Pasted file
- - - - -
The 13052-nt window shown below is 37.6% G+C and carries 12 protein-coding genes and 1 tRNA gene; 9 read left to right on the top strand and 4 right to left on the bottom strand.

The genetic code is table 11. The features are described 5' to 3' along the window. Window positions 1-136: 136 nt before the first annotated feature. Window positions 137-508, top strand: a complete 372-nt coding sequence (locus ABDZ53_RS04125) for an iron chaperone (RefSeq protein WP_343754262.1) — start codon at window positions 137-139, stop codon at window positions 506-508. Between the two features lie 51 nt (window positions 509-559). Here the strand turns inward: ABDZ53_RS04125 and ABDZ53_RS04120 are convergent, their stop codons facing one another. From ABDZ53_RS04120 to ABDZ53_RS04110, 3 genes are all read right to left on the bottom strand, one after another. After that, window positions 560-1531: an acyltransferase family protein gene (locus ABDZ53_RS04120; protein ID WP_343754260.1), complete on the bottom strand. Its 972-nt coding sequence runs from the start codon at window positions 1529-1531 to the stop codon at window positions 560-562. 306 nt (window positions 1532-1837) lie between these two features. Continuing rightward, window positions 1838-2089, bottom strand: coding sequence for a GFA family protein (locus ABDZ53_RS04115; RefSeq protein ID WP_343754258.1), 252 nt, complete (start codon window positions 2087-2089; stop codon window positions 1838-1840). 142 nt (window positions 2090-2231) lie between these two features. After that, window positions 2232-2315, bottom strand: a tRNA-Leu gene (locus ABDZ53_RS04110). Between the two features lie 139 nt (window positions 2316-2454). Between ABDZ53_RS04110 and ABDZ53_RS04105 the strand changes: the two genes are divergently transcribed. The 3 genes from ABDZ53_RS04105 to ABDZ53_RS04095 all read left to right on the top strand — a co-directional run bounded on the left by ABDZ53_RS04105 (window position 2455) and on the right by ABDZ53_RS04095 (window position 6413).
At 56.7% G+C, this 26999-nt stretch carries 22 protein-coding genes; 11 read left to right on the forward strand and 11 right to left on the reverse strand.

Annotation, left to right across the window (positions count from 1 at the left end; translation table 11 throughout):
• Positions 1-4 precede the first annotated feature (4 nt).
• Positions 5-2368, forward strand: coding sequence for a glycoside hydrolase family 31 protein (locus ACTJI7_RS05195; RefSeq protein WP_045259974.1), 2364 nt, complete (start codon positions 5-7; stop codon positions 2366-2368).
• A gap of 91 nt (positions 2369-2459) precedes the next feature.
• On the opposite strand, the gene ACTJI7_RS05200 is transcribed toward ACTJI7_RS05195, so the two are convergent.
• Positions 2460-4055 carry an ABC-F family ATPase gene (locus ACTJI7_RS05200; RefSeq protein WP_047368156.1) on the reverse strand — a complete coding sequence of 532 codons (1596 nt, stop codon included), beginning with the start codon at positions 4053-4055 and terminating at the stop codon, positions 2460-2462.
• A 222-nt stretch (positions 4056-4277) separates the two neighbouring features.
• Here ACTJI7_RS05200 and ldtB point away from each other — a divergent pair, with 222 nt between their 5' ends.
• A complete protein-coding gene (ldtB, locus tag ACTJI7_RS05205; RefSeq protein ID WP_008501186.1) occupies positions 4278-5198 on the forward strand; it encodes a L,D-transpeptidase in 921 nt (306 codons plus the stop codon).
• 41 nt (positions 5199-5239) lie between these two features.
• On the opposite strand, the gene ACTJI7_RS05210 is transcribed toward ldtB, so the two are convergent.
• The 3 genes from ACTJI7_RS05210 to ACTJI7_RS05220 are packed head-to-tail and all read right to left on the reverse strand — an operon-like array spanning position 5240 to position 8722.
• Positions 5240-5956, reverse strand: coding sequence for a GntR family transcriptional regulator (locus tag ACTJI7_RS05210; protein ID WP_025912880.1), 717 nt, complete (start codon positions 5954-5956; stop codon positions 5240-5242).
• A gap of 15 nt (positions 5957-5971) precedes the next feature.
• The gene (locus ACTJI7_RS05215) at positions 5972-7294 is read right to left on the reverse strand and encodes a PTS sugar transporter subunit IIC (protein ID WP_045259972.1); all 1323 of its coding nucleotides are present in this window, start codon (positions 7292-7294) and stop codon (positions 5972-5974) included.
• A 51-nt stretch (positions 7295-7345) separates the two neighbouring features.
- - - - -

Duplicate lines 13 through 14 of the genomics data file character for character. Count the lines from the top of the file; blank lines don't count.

• 41 nt (positions 5199-5239) lie between these two features.
• On the opposite strand, the gene ACTJI7_RS05210 is transcribed toward ldtB, so the two are convergent.